Clinical

  1. Doctors and other healthcare staff were apprehensive but not scared. They decided to continue to work for patient care. Everyone learned to wear masks in outpatient, clean hands and various surfaces. What should have been the norm for us was finally forced on us by the pandemic. Patients too learned to use masks and maintain distance from each other
  2. Hospital management rose to the occasion, provided required safety gear, made isolation areas and sensible protocols for dealing with suspected/confirmed coronavirus patients. Salaried staff have not faced a cut as yet
  3. The anesthesia team stood with us and did not shirk from serving any patient
  4. Doctors and staff were given time off in rotation so that exposure to coronavirus patient would not paralyze services due to required quarantine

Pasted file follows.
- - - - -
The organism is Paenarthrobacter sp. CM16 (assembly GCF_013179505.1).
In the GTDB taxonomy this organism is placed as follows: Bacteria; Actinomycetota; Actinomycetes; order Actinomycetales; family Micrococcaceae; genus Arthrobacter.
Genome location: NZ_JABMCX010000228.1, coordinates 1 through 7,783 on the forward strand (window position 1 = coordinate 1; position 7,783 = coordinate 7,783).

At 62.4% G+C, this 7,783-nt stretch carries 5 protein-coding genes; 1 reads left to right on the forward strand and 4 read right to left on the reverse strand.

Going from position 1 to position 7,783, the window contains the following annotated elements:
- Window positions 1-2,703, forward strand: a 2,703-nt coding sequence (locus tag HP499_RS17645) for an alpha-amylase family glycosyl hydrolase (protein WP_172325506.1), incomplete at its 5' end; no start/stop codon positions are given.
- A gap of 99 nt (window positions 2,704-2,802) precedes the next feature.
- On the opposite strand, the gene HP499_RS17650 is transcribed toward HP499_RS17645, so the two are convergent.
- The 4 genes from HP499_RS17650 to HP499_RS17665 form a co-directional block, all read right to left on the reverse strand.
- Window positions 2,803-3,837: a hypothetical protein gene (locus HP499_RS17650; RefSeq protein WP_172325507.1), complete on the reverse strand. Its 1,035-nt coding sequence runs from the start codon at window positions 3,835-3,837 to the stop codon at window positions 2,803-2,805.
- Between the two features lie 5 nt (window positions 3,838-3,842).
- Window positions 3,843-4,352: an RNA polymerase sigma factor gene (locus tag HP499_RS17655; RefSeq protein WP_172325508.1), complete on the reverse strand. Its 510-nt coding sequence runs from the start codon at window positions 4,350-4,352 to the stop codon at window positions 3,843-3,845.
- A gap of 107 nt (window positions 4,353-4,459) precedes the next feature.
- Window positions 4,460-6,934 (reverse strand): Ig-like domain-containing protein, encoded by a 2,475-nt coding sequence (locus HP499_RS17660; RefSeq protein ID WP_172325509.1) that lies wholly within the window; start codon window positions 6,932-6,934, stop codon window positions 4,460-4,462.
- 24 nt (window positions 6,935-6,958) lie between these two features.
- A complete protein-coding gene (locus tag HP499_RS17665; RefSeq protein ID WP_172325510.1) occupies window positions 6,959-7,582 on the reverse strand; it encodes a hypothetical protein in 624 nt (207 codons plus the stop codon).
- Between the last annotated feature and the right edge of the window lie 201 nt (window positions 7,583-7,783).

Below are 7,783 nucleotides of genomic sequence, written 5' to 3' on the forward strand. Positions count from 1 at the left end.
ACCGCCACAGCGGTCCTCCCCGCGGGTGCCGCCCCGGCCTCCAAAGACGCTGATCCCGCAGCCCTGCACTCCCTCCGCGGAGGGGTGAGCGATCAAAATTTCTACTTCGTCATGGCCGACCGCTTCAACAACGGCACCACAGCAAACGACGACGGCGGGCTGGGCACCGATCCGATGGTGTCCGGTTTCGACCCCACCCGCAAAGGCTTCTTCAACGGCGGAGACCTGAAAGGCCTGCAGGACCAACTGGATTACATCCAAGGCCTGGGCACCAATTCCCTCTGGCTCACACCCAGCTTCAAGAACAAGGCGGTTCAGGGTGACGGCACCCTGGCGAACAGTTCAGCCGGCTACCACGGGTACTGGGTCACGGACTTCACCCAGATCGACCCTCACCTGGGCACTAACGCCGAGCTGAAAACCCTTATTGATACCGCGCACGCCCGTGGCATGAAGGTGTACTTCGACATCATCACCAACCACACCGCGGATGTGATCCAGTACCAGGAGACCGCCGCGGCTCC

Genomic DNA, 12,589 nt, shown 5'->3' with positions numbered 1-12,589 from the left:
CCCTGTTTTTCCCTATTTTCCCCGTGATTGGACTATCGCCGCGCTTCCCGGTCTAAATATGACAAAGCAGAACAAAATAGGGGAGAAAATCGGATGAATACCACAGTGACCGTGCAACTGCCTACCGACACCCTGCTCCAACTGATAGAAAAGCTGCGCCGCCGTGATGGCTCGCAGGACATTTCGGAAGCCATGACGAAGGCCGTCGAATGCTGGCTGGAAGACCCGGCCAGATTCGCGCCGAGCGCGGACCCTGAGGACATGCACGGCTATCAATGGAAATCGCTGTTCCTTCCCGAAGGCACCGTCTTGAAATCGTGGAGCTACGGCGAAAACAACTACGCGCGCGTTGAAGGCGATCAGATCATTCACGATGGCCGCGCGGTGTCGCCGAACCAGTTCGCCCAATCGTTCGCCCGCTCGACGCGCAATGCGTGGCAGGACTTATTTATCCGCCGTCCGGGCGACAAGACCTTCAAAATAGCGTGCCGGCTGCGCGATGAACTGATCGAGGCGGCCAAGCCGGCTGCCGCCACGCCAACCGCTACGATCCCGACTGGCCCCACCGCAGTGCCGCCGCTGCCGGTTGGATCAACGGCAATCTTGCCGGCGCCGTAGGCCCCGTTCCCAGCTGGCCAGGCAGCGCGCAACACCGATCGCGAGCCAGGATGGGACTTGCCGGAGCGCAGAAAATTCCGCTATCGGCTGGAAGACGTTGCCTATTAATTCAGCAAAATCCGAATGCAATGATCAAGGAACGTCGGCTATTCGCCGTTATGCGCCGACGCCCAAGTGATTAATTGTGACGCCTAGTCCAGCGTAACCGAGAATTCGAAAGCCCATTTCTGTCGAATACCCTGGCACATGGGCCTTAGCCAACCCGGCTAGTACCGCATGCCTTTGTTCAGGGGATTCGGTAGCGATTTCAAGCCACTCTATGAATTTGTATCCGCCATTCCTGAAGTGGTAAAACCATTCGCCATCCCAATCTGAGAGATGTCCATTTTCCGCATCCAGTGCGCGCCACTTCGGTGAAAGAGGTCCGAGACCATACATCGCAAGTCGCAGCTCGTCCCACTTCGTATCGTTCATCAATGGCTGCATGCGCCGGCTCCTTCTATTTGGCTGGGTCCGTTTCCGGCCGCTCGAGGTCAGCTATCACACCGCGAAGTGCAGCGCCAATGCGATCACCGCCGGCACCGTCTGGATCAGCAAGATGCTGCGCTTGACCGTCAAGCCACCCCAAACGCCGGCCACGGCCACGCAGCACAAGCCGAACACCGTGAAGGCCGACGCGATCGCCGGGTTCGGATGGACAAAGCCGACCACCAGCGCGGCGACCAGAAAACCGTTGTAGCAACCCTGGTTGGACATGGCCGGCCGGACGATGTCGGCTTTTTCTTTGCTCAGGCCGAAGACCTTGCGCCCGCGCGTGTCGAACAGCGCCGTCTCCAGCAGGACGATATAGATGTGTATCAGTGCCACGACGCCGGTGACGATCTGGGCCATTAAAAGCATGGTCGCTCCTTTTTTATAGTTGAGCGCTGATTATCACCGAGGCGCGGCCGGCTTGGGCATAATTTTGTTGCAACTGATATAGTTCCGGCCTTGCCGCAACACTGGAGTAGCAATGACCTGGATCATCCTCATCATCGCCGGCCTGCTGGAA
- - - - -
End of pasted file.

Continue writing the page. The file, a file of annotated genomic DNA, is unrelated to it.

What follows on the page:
5. Closure of state borders and difficulty of traveling even within the state was clearly seen with our overall outpatient footfall falling to less than 20% (2037 to 369). However, we fared much better with new patients: 45% (548 vs. 247) as compared to the last year
  6. Surgical and interventional procedures fared better: 67% compared to the previous year (fall from 271 to 181). The decrease was not as bad as overall outpatient deficit. This can possibly be explained by the fact that we saw a reasonable number of new patients and most needed procedures. A large number of hospitals were not providing services and that seems to have helped us
  7. There was not much difference in surgeries for aneurysms and we operated more than twice the number of acute limb ischemia. However, none of them had COVID-19 infection